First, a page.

Both HDD and SSD have their place in the market, and it all it really comes down to is what suits your business needs the best.

Why SSD?

  • Robust: SSDs don’t have any moving parts, making them more robust and a better choice for laptops and other mobile devices. People who shove their laptops into their bags indiscriminately will want the extra security of an SSD. .
  • Speed: If you need things done now, spend the extra bucks on SSD for quick boot-ups and app launches. SSDs are the way forward, if you’re looking for speed and performance.
  • Long battery lives: Using less power than HDD, laptops may benefit more from longer battery lives with an SSD .
  • Low Noise: If you’re recording or mastering music, HHDs can be noisier. Go for quieter SSDs.

Why HDD?

  • Capacity: If you’re after a lot of storage space, HDD is the way to go. Great for storing lots of large files, making them good for holding photos, videos and games. You can easily get up to 8TB or more space cheaply.
  • Budget: SSDs are typically more expensive per gigabyte than traditional hard drives. Plenty of capacity for the least amount of money.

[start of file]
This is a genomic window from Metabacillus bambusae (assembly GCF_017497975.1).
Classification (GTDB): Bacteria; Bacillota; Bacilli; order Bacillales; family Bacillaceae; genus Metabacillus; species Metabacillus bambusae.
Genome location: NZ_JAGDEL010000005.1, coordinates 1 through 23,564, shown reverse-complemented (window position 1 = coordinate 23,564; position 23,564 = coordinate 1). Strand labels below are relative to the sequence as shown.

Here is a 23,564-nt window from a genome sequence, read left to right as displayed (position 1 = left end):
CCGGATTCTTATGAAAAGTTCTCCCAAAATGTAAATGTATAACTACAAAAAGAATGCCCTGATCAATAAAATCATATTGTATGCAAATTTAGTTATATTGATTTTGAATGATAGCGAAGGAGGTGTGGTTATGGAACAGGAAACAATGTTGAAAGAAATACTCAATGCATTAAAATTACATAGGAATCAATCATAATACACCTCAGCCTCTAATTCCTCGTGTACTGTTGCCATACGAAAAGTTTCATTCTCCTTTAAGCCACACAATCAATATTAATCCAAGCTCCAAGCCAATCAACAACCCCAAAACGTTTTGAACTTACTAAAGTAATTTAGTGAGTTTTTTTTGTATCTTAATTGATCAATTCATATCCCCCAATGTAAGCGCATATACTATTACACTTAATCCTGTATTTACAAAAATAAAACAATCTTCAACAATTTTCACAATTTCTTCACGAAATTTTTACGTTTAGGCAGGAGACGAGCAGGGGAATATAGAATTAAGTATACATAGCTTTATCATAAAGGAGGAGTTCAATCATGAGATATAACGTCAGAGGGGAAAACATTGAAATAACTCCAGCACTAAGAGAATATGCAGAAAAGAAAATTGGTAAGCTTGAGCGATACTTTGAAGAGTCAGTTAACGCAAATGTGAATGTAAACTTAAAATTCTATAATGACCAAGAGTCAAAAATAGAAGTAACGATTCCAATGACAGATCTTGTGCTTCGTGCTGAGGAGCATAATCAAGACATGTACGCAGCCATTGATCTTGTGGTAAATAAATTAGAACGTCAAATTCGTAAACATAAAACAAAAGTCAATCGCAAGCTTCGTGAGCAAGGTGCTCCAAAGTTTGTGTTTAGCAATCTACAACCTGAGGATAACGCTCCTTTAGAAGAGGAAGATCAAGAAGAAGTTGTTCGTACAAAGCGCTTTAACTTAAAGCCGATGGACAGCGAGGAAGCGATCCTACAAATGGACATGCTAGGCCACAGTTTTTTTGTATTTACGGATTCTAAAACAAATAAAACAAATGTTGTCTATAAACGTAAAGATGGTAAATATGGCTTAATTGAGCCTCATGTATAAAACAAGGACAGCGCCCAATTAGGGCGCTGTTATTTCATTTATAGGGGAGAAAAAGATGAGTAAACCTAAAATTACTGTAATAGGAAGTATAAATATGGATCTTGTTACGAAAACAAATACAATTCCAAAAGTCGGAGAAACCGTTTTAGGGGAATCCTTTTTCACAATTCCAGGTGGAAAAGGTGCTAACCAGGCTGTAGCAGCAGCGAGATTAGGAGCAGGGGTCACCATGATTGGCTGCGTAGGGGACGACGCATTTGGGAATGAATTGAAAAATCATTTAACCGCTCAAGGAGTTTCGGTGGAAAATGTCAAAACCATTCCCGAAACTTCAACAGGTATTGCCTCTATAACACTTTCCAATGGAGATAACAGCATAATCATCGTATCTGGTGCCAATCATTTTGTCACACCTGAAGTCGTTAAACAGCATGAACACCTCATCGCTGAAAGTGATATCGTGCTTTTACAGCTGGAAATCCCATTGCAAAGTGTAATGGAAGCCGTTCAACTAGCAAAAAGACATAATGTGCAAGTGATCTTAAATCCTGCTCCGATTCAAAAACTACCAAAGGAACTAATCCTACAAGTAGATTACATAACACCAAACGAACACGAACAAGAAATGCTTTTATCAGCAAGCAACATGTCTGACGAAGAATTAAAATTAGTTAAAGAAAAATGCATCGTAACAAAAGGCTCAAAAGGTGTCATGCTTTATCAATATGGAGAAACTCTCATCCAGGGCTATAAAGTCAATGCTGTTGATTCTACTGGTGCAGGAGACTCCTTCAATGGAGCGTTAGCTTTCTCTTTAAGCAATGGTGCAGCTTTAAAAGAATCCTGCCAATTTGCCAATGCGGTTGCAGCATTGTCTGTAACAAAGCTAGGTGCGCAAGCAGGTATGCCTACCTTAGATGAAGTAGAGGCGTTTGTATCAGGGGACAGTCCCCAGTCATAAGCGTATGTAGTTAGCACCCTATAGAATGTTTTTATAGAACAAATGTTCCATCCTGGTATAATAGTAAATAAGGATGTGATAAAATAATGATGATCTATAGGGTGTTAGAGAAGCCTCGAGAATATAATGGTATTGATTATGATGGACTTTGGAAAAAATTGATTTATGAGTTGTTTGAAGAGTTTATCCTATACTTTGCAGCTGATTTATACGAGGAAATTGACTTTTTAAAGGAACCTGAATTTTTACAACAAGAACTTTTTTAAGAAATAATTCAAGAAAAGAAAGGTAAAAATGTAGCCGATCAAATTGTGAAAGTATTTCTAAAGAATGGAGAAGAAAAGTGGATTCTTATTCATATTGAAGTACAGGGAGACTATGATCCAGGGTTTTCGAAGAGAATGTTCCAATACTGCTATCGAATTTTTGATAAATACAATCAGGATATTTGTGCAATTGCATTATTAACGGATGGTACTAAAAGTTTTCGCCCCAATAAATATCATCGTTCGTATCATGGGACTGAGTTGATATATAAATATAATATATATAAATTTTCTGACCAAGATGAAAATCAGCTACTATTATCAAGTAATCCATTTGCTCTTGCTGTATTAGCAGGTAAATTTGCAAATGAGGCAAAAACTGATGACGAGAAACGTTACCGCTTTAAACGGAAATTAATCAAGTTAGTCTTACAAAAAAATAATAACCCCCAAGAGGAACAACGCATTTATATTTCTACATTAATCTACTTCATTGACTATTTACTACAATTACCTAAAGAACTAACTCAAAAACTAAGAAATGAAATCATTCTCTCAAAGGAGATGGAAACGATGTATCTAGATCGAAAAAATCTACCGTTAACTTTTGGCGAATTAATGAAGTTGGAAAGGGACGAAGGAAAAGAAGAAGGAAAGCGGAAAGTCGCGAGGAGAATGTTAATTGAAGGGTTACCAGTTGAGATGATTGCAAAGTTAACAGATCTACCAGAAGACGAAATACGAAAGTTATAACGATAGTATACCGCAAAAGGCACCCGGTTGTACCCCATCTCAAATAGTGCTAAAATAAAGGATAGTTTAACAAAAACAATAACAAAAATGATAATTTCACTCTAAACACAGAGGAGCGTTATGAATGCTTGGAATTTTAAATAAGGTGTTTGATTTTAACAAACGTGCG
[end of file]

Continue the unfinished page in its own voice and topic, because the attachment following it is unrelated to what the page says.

• General Users: If you download or store large amounts of media files locally, you will need a hard drive with more capacity, SSDs get expensive quickly for big video and music collections.

Currently, businesses continue to be best served by maintaining a balanced storage stack comprised of tape, SSDs and HDDs – covering off every use case in the most economical way. The overall takeaway? Hard drives win on price, capacity and data loss recovery. SSDs work best if speed, ruggedness, form factor, noise, or fragmentation are important factors to you.

The Problem & The Solution

We hope you have been enjoying our DRIVE blog. This section we look at how Exertis and our portfolio of vendors can offer the solutions to the problems your organisation may be facing. This edition of the DRIVE blog problem focuses on what you can do if your HDD or SSD fails whilst installed in a critical application server.